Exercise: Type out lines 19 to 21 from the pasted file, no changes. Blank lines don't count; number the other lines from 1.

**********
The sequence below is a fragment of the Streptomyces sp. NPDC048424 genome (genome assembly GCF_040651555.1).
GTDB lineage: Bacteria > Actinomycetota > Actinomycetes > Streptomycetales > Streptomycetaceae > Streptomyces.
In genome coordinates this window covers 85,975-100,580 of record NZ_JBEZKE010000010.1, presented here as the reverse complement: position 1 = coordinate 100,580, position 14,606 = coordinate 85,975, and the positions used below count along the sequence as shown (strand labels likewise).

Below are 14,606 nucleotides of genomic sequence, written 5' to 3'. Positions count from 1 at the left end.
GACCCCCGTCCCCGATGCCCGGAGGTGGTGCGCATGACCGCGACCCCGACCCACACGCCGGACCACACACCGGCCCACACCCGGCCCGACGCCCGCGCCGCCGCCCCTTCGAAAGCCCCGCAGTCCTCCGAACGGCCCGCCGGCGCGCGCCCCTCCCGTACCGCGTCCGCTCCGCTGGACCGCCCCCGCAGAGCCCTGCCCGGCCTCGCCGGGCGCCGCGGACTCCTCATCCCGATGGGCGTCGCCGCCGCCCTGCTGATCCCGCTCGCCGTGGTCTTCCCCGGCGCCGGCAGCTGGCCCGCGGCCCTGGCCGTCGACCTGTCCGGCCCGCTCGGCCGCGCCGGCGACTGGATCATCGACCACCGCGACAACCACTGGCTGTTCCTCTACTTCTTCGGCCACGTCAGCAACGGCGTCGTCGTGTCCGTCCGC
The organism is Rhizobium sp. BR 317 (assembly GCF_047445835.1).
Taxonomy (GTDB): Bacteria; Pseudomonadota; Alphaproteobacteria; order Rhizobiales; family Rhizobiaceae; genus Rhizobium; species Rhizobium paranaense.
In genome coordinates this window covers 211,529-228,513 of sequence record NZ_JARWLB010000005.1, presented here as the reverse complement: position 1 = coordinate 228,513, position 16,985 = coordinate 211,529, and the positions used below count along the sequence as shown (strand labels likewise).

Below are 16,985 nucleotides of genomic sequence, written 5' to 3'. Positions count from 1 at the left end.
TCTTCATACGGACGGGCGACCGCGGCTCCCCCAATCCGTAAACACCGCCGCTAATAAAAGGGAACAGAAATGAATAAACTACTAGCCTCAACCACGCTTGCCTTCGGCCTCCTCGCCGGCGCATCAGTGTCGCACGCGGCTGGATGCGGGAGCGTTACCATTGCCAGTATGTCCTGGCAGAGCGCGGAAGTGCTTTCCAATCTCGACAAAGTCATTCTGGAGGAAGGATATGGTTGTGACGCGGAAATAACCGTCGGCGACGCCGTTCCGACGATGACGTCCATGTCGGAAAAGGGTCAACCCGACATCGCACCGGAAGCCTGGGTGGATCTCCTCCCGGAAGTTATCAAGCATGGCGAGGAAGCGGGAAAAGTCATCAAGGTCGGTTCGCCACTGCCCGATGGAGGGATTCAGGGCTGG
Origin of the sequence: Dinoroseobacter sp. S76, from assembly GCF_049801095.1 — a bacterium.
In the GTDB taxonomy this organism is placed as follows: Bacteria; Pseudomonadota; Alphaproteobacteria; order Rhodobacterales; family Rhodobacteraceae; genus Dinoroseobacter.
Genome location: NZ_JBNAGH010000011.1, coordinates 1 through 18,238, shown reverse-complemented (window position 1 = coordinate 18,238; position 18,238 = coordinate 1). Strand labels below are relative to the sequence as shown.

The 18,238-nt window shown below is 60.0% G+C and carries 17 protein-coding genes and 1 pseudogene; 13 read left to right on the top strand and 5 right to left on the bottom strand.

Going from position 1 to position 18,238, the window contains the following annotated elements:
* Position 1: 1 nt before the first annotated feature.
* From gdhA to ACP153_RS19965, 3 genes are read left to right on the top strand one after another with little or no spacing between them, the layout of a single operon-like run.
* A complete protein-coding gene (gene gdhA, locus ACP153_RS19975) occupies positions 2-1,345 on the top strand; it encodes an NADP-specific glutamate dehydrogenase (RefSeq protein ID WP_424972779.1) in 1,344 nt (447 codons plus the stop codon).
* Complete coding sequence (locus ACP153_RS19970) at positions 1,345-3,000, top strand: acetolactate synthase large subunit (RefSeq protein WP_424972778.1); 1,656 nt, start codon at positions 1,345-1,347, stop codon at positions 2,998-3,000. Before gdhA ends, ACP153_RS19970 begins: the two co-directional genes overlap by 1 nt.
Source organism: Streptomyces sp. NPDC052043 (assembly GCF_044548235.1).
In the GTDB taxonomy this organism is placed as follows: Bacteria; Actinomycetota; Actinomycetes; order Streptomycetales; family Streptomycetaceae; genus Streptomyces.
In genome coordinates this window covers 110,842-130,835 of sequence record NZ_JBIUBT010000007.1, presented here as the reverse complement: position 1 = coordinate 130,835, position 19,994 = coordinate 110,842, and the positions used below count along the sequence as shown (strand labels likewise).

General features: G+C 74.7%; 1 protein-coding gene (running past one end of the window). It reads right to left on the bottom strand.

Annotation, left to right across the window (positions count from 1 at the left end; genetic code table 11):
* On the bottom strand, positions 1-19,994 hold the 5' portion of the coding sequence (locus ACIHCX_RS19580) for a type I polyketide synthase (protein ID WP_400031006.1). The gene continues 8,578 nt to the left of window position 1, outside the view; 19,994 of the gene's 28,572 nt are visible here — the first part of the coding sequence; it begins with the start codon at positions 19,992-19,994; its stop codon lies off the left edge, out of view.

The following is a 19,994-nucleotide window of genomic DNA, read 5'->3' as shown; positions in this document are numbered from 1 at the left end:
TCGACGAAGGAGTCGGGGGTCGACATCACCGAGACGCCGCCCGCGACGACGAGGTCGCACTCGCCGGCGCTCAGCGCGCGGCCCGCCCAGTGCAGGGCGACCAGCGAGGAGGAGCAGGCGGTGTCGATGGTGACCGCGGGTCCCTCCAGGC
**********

* Complete coding sequence (locus ACP153_RS19970) at positions 1,345-3,000, top strand: acetolactate synthase large subunit (RefSeq protein WP_424972778.1); 1,656 nt, start codon at positions 1,345-1,347, stop codon at positions 2,998-3,000. Before gdhA ends, ACP153_RS19970 begins: the two co-directional genes overlap by 1 nt.
Source organism: Streptomyces sp. NPDC052043 (assembly GCF_044548235.1).
In the GTDB taxonomy this organism is placed as follows: Bacteria; Actinomycetota; Actinomycetes; order Streptomycetales; family Streptomycetaceae; genus Streptomyces.